On July 31, "Save The Bomber Plant", a nonprofit group founded by The Yankee Air Museum, was given a two month extension for the demolition of the Willow Run Bomber Plant, the Detroit-area factory where WWII icon Rosie the Riveter worked before she became the poster-girl for the female war effort.
Despite a generous $2.5 million dollar contribution from GM and another $2 million from other members of the historic preservation community, the group is still $3.5 million short of their $8 million dollar goal, which is the amount needed to save the historic factory from the wrecking ball. The property was originally slated for demolition on August 1st, but an extension was made by the RACER trust, giving the museum another few months to come up with the funds.
"We're grateful to be able to continue working toward our goal of preserving a portion of the former bomber plant to tell… how Americans, men and women of all races, came together to not just build aircraft needed to win World War II, but to change the country forever," said Dennis Norton, the Yankee Air Museum founder.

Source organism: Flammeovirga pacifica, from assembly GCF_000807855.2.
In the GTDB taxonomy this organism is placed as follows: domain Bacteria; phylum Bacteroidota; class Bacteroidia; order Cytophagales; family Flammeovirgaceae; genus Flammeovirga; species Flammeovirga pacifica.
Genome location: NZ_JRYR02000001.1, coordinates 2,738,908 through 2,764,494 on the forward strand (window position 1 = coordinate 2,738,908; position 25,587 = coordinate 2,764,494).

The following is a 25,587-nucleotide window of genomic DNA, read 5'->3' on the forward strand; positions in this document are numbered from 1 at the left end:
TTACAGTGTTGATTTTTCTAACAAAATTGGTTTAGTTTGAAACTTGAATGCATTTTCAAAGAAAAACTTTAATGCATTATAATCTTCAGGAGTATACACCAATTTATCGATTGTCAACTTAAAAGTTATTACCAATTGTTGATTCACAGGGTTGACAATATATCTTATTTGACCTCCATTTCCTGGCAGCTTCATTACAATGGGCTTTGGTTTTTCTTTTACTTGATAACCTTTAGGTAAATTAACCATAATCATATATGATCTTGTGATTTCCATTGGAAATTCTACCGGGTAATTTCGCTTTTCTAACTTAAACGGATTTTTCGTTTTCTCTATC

If the money is raised, Yankee Air Museum has plans to restore a large part of the 332-acre factory into a museum, which would highlight the many different women (including Rosie) who worked there creating bombers during WWII. The Yankee Air Museum would also like to put at least five restored WWII aircrafts on display in Willow Runs 5 million-square-foot plant.
The "Save The Bomber Plant" group is continuing to accept donations on their website from now until October 1st.
A Peek Inside Willow Run
Women Riveting a B-24, 1944 via: thehenryford
A Section of the B-24 Assembly Line, 1942 Via: thehenryford
Women at Lunch, 1943 Via: thehenryford
The Last B-24 Bomber, June 28, 1945 via: thehenryford